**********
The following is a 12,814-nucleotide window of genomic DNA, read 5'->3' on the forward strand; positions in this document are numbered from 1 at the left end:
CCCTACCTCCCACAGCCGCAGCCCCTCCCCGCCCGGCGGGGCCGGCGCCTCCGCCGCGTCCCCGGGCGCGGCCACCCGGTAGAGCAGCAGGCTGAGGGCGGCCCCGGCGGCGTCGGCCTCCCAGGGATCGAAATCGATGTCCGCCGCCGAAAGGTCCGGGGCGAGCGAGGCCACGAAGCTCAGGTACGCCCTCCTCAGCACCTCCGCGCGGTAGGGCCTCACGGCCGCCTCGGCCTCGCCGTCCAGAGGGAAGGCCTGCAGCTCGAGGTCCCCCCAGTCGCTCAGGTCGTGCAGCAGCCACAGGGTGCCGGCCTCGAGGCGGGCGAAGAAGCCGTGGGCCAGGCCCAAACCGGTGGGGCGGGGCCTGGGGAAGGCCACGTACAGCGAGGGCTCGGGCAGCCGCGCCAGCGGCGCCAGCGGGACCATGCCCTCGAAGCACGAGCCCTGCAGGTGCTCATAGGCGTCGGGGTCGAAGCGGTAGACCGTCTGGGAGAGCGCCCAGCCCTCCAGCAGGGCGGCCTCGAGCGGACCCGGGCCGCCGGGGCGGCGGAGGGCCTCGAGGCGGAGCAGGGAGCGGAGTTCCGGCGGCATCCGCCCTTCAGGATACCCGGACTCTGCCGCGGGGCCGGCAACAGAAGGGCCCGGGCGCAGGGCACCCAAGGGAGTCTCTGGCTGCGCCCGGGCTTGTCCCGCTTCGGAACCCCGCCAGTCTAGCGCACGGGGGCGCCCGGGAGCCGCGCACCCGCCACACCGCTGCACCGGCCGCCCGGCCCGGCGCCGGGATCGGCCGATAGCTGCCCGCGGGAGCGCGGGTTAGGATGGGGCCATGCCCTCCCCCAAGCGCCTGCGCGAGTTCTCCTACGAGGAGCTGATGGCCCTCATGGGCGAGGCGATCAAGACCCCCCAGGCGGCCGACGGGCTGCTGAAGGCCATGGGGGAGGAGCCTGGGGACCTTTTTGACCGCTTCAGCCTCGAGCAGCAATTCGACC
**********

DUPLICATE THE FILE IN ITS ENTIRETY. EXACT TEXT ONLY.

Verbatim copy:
The following is a 12,814-nucleotide window of genomic DNA, read 5'->3' on the forward strand; positions in this document are numbered from 1 at the left end:
CCCTACCTCCCACAGCCGCAGCCCCTCCCCGCCCGGCGGGGCCGGCGCCTCCGCCGCGTCCCCGGGCGCGGCCACCCGGTAGAGCAGCAGGCTGAGGGCGGCCCCGGCGGCGTCGGCCTCCCAGGGATCGAAATCGATGTCCGCCGCCGAAAGGTCCGGGGCGAGCGAGGCCACGAAGCTCAGGTACGCCCTCCTCAGCACCTCCGCGCGGTAGGGCCTCACGGCCGCCTCGGCCTCGCCGTCCAGAGGGAAGGCCTGCAGCTCGAGGTCCCCCCAGTCGCTCAGGTCGTGCAGCAGCCACAGGGTGCCGGCCTCGAGGCGGGCGAAGAAGCCGTGGGCCAGGCCCAAACCGGTGGGGCGGGGCCTGGGGAAGGCCACGTACAGCGAGGGCTCGGGCAGCCGCGCCAGCGGCGCCAGCGGGACCATGCCCTCGAAGCACGAGCCCTGCAGGTGCTCATAGGCGTCGGGGTCGAAGCGGTAGACCGTCTGGGAGAGCGCCCAGCCCTCCAGCAGGGCGGCCTCGAGCGGACCCGGGCCGCCGGGGCGGCGGAGGGCCTCGAGGCGGAGCAGGGAGCGGAGTTCCGGCGGCATCCGCCCTTCAGGATACCCGGACTCTGCCGCGGGGCCGGCAACAGAAGGGCCCGGGCGCAGGGCACCCAAGGGAGTCTCTGGCTGCGCCCGGGCTTGTCCCGCTTCGGAACCCCGCCAGTCTAGCGCACGGGGGCGCCCGGGAGCCGCGCACCCGCCACACCGCTGCACCGGCCGCCCGGCCCGGCGCCGGGATCGGCCGATAGCTGCCCGCGGGAGCGCGGGTTAGGATGGGGCCATGCCCTCCCCCAAGCGCCTGCGCGAGTTCTCCTACGAGGAGCTGATGGCCCTCATGGGCGAGGCGATCAAGACCCCCCAGGCGGCCGACGGGCTGCTGAAGGCCATGGGGGAGGAGCCTGGGGACCTTTTTGACCGCTTCAGCCTCGAGCAGCAATTCGACC